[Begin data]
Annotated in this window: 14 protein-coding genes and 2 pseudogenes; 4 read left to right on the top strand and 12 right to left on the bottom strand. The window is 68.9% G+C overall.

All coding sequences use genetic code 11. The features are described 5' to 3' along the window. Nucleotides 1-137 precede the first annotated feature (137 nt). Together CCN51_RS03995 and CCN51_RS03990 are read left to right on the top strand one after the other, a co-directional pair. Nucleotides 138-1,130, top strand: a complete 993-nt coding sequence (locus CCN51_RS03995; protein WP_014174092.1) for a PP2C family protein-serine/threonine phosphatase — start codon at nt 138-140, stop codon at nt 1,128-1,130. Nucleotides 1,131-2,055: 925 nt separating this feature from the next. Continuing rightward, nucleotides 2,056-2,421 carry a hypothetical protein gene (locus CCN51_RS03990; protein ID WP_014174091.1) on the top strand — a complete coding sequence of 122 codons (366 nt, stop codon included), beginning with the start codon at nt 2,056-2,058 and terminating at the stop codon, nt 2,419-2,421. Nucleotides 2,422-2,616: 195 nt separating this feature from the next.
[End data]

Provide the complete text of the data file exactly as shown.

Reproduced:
Annotated in this window: 14 protein-coding genes and 2 pseudogenes; 4 read left to right on the top strand and 12 right to left on the bottom strand. The window is 68.9% G+C overall.

All coding sequences use genetic code 11. The features are described 5' to 3' along the window. Nucleotides 1-137 precede the first annotated feature (137 nt). Together CCN51_RS03995 and CCN51_RS03990 are read left to right on the top strand one after the other, a co-directional pair. Nucleotides 138-1,130, top strand: a complete 993-nt coding sequence (locus CCN51_RS03995; protein WP_014174092.1) for a PP2C family protein-serine/threonine phosphatase — start codon at nt 138-140, stop codon at nt 1,128-1,130. Nucleotides 1,131-2,055: 925 nt separating this feature from the next. Continuing rightward, nucleotides 2,056-2,421 carry a hypothetical protein gene (locus CCN51_RS03990; protein ID WP_014174091.1) on the top strand — a complete coding sequence of 122 codons (366 nt, stop codon included), beginning with the start codon at nt 2,056-2,058 and terminating at the stop codon, nt 2,419-2,421. Nucleotides 2,422-2,616: 195 nt separating this feature from the next.